After a month in Kampala, I have to say, I’ve settled in nicely, and will be sad to say goodbye to this unique city and its people. The spring rains have begun, and as I listen to the steady beat of the rain coming down outside washing away the rich, red dust that coats everything in Uganda, I’m reminded that all things must come to an end. And with that end, comes a fresh start.
This post goes out to my friends and family who, when told I was moving to Uganda asked, “but where will you live?”, with quizzical looks on their faces. Their vision of Africa raw and dictated by National Geographic covers of tribal Africans in grass huts. As you will see, life in Kampala has been nothing of the sort.
A Short Stay
Airbnb is genius – and it’s catching on like wildfire across the globe. Even here in Kampala, you can find several options across the city at very affordable rates. When Jay first arrived in Kampala, he lived in his organization’s “staff house” with three coworkers. We knew, if we wanted to make Kampala our home, we’d need to find our own space. Jay hit the ground working with a broker to find something, but in the meantime, we needed a place to stay in the interim when I arrived. We found a comfy, spacious home listed on airbnb owned by American expats. Centrally located near Jay’s office, cafes and markets, it was a nice introduction to Kampala. I could easily walk to the cafe to work. And the best part, we had the place essentially to ourselves while the owners were traveling for our week stay. And it only cost us $25 a night!
Finding a House
Kampala is an extremely affordable place to live; however, housing costs are a lot higher than you would expect. Most people that we asked for explanation for why that is attributed it to two things: embassy and NGO employees who have housing allowances double the actual cost of living in the city and a portion of middle and upper middle class Ugandan families, who through some form of corruption, have a large influx of cash on hand to pay higher rents. That being said, compared to Colorado, it still feels relatively affordable. As a side note: interestingly enough, the housing market in Kampala is a USD-based market rather than being based in Ugandan shillings.
By the time I arrived in Kampala, Jay had narrowed the options for homes down to the best three on the market. We opted for a home over an apartment so we could have a yard, spare bedroom and space to entertain. All of the homes we looked at had three bedrooms, three to three and half baths and were roughly around $1,500. Two of the more expensive homes were fully furnished, and the unfurnished home was $1,200. The unfurnished house was definitely our favorite, and we had been told buying and selling of furnishings is easy here because of the rapid turnover of expats. But six months seemed like a very short amount of time to put in the effort of completely furnishing a place, so we ended up choosing this place:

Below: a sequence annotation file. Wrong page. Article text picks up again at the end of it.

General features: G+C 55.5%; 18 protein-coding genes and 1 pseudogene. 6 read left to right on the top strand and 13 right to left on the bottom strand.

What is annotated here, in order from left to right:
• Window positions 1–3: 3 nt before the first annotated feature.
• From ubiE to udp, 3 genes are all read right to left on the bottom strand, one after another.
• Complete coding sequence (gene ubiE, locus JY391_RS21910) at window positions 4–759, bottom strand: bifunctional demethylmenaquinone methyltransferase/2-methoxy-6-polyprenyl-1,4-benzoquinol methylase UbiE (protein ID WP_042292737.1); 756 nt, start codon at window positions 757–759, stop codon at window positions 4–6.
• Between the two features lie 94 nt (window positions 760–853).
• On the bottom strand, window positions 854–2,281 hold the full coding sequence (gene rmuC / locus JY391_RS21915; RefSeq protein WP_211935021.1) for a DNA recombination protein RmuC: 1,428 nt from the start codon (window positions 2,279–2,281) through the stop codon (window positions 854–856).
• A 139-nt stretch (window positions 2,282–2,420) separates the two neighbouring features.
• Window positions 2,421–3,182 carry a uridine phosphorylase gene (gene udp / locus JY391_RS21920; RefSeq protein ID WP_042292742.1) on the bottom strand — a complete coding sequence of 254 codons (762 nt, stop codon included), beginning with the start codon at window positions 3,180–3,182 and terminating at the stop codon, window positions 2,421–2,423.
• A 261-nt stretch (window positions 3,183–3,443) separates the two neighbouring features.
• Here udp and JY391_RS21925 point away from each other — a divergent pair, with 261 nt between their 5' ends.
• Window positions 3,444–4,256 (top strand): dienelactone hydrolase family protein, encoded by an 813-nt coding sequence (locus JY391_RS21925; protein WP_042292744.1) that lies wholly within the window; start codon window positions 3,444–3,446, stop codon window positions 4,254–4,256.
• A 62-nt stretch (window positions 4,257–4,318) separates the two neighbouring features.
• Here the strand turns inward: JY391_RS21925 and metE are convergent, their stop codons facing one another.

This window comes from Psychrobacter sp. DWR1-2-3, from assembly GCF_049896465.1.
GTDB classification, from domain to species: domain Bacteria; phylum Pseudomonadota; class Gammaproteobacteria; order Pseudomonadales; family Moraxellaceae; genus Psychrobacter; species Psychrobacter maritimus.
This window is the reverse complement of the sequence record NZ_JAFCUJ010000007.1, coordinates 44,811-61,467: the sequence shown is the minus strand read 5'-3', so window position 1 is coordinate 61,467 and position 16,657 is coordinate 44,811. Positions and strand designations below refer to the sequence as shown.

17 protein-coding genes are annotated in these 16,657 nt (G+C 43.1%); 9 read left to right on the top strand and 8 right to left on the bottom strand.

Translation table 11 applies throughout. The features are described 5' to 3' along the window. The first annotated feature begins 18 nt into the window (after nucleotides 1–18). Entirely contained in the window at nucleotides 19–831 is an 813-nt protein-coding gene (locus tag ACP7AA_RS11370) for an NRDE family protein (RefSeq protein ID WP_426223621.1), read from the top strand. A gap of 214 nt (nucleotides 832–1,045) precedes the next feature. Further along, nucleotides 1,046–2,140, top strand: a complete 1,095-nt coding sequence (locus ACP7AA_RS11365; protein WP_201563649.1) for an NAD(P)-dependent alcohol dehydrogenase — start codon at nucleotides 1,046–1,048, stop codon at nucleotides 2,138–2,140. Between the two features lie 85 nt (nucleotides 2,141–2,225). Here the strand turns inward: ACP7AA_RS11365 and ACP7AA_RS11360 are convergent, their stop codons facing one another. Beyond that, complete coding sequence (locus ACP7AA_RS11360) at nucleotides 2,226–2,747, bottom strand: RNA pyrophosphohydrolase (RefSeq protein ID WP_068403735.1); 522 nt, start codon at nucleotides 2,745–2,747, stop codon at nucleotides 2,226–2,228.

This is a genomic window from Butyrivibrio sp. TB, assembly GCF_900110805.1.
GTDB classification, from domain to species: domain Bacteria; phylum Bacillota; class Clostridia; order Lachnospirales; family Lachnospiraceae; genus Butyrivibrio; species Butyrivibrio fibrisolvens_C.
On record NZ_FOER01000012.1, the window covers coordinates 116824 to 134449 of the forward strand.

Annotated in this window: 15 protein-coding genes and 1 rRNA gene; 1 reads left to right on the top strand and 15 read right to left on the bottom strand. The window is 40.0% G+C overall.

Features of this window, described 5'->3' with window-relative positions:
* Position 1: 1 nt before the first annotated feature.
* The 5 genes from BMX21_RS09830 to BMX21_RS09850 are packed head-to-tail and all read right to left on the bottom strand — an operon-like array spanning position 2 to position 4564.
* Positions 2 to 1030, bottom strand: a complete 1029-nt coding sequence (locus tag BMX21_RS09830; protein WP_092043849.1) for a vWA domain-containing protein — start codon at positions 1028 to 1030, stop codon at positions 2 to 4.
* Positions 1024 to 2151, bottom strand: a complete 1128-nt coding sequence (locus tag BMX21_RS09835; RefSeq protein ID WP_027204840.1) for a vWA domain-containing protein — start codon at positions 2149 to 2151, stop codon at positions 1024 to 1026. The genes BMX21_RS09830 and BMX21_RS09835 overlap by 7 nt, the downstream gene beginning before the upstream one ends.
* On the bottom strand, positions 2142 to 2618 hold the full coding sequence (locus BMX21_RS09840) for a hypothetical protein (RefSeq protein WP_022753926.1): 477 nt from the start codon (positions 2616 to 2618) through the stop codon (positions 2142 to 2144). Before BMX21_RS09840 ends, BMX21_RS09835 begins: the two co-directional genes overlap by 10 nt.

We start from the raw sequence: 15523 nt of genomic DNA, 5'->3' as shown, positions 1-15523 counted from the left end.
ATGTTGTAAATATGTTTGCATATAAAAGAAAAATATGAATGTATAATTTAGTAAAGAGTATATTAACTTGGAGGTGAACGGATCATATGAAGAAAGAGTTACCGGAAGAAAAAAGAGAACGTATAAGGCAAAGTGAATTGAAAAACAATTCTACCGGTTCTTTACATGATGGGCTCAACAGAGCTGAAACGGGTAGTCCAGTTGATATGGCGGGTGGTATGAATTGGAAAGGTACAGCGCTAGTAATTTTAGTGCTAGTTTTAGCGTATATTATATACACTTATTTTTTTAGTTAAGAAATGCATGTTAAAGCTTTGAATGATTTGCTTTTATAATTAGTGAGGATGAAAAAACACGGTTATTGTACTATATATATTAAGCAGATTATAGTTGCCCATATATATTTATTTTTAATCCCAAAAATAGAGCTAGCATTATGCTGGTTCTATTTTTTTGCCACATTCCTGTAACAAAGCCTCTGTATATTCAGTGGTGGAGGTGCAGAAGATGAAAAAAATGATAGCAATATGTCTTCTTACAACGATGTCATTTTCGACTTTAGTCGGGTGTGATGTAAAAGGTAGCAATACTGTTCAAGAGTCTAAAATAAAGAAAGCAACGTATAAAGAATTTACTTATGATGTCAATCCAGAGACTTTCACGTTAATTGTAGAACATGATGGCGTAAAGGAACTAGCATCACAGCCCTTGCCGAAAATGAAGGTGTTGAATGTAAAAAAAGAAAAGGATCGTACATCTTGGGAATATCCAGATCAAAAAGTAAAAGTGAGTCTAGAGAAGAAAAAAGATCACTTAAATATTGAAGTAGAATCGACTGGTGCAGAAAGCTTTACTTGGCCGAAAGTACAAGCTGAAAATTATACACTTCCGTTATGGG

From a House to a Home
Even at our airbnb, one of the first things Jay and I did was unpack. It’s amazing how not having to rifle through suitcases every time you need something goes a long way in making you feel settled. We packed relatively light for our stay in Uganda, so it made it easy to unpack, pack and then unpack again in our new home. A few comforts we brought from home included: our favorite copper mugs, mixing tools, magic bullet for smoothies and grinding coffee, french press, blue tooth speaker, apple TV, sheets, yoga mat, workout accessories and that’s it.
Casa Red, which only I call it, because of it’s stunning red gate (almost every gate in Kampala is green, brown or black) sits in Forest Village in Muyenga. Only 15 years ago, the area was a swamp. There are several homes in development in our area, but other than that, it is nice, quiet neighborhood surrounded by lush vegetation that feels remote from the hustle and bustle of the city.
We have a gardener/house boy, we affectionately call him Sly (he doesn’t speak any English), who lives on the property and watches over it during the day. Our house has security cameras already, but one of our first order of business was to hire on a night guard. Abdul Sayed, has become a very welcome addition to our home. He is a man of few words, but exhibits a large heart. Of what we pay his company, Abdul takes home only $40 a month. Can you imagine living on that? I can’t. We (at Jay’s lead), supplement his income to help him live a little better. If Jay could, and trust me, he tries, he would hire as many Ugandans as he can in order to pay them good, livable wages.
Part of making a home feel like home are the little things. I try to keep fresh roses around to brighten things up. We’ve purchased a few small pieces of art from local artists. Our landlord was kind enough to bring us a patio set, where Jay drinks his coffee each morning and we sip on cocktails in the evening.
Feeling at home is also the surroundings. We have a great gym (Kash Gym) less than a quarter mile up the road from us that costs us around $3 a visit. Our favorite fruit stand is right outside, where Enid, a woman with a smile as warm as Uganda, awaits with her three-year-old daughter from sun up to sundown to sell fresh pineapple (my favorite breakfast food in Uganda!), papaya, avocados, tomatoes for just a few dollars. And just the other day, we found a hidden German biergarten tucked down a side street a five-minute walk from our house.
As you can see, Casa Red has indeed become home. But honestly, I think any of the houses we would have chosen would have worked out just as well as this one has. It just took being willing to open our hearts and make it our home, our neighborhood and our community.